As the construction continued, the first crews began to arrive in July 1943. They had completed specialized training and now individual men would begin the process of becoming a special team, an eleven-man combat crew. The first problem was the lack of B-29 aircraft. Many early crews trained on war-weary B-17s and B-26s. The training included hours of ground school to familiarize the crews with the new aircraft, and its complex systems. Practice missions included both day and night flights. To simulate a mission, B-29s flew to Cuba or surrounding islands. Many of the pilots had experience with four-engine bombers and quickly applied their skills to piloting the B-29. Navigators rehearsed guiding the ship to a practice bombing site and back to base. Bombardiers practiced with the advanced Norden Bombsight, dropping sacks of flour or dummy bombs on selected targets. Due to the complexity of the B-29, there was a unique crew position, the flight engineer. His job was to monitor the aircraft systems, a task usually done on other aircraft by the pilot and copilot. Gunners also attended ground school to learn the characteristics of the armament and to hone their skills. In the air they practiced shooting at drones and canvas sleeves towed behind airplanes. Flying some of the tow planes were Women Airforce Service Pilots (WASPs).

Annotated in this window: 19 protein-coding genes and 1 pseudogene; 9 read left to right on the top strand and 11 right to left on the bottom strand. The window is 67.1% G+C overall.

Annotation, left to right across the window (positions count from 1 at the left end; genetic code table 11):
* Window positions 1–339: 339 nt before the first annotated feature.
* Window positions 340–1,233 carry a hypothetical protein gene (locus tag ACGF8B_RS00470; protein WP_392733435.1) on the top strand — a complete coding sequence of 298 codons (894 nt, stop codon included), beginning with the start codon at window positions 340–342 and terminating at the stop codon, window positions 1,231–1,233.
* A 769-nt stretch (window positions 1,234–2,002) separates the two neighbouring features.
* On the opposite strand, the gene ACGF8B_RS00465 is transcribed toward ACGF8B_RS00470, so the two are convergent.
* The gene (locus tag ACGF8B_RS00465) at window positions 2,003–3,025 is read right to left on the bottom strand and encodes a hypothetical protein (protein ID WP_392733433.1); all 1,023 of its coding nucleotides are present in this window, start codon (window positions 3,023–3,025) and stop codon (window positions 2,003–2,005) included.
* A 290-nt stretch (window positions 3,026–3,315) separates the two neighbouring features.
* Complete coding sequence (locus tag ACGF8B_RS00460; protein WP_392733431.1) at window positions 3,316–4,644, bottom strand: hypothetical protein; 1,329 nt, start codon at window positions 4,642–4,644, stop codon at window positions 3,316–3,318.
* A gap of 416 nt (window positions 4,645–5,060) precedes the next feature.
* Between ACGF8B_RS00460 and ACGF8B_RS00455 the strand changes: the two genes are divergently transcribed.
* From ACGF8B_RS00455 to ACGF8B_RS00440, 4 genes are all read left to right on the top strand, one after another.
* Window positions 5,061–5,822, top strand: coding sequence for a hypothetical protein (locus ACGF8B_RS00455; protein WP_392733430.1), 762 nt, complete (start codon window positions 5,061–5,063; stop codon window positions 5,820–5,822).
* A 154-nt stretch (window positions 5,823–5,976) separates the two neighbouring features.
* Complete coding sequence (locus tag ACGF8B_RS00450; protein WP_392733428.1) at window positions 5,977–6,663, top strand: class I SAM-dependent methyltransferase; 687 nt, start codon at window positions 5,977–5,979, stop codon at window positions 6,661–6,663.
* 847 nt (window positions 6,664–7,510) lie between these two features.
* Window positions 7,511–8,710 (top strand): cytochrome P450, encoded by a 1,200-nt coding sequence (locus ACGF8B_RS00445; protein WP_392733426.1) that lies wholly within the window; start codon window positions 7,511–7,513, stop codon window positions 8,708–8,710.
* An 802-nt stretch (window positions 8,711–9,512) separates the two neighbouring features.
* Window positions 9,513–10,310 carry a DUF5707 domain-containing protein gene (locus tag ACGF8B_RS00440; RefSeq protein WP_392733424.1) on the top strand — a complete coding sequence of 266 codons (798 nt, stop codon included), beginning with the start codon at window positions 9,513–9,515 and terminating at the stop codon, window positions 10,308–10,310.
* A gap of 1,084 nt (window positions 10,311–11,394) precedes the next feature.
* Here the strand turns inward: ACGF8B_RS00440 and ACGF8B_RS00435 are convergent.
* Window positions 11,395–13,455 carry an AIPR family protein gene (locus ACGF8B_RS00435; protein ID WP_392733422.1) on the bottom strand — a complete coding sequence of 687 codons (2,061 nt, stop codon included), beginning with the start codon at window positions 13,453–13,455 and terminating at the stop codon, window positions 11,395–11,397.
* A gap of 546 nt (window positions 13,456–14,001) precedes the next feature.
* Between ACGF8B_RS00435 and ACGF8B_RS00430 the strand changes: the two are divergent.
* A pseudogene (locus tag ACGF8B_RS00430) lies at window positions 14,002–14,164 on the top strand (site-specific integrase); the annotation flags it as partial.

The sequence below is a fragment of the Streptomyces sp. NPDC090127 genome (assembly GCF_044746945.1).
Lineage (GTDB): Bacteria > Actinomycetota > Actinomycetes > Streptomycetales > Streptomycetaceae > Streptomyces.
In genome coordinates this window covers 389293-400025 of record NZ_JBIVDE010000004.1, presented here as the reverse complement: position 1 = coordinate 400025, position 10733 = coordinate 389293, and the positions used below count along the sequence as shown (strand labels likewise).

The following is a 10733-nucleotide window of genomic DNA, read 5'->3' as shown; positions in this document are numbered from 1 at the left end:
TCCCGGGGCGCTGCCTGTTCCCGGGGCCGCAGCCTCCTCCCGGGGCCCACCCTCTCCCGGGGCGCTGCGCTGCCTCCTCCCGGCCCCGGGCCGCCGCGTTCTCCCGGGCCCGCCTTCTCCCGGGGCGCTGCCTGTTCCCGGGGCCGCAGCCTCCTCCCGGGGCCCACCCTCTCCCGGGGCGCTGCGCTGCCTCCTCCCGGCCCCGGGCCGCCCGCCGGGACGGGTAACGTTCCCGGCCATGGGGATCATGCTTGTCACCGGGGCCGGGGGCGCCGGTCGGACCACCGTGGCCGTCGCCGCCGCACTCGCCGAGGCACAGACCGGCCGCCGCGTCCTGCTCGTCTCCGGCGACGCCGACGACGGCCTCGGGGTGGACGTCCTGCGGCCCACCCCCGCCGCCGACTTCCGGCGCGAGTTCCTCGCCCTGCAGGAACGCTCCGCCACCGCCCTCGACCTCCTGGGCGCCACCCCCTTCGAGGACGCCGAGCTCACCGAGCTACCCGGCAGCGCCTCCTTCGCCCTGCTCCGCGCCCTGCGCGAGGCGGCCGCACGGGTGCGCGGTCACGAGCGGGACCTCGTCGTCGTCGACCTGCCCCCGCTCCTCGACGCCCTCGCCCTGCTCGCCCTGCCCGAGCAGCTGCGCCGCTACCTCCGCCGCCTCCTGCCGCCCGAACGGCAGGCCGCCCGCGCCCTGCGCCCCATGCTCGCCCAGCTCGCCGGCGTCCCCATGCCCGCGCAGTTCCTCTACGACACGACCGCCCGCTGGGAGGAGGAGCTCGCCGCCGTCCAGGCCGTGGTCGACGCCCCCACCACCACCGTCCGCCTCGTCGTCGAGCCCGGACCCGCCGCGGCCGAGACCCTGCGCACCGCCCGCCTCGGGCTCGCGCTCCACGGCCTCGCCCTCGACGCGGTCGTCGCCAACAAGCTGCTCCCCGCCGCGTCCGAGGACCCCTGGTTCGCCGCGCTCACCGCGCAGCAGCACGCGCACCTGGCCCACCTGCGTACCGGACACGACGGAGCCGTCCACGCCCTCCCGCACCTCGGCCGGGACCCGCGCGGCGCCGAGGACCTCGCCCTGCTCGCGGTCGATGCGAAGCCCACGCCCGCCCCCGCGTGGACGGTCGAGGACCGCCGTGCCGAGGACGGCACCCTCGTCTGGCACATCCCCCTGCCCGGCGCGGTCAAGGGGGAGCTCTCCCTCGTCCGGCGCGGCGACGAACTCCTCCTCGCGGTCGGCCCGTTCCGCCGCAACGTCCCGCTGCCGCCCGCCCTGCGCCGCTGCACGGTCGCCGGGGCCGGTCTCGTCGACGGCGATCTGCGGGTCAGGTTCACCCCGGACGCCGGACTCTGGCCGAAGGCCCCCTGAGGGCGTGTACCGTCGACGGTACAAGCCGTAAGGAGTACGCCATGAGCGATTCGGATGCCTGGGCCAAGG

Ground Crews and Support Staffs
While the air crews trained, an often overlooked, but equally important group of specialists were organizing. They ranged from highly-skilled mechanics and armorers to the bomb group's cooks and clerks. Their role is sometimes forgotten as attention focuses on the bomb crews, yet the ultimate success of missions rested upon the skills of these men. Mechanics, for example, knew the lives of air crews depended on their abilities and dedication. They often worked long hours preparing planes for the next mission, and when they weren't preparing for the next mission, there were always engines to rebuild and airframes to repair.
Ready to Go to War
After three to six months of training, the crews were assigned to overseas duty. Part of a bomb group's personnel left by ship, while bomb crews usually flew their B-29s to their new bases. Few knew their destination until they were on the way and opened their orders. The first bomb wing, the 58th, was scheduled to leave bases in Kansas March 10, 1944. The head of the Army Air Force, General Henry 'Hap' Arnold would be there to witness the departure. There were, however, many obstacles to overcome by March 10, 1944.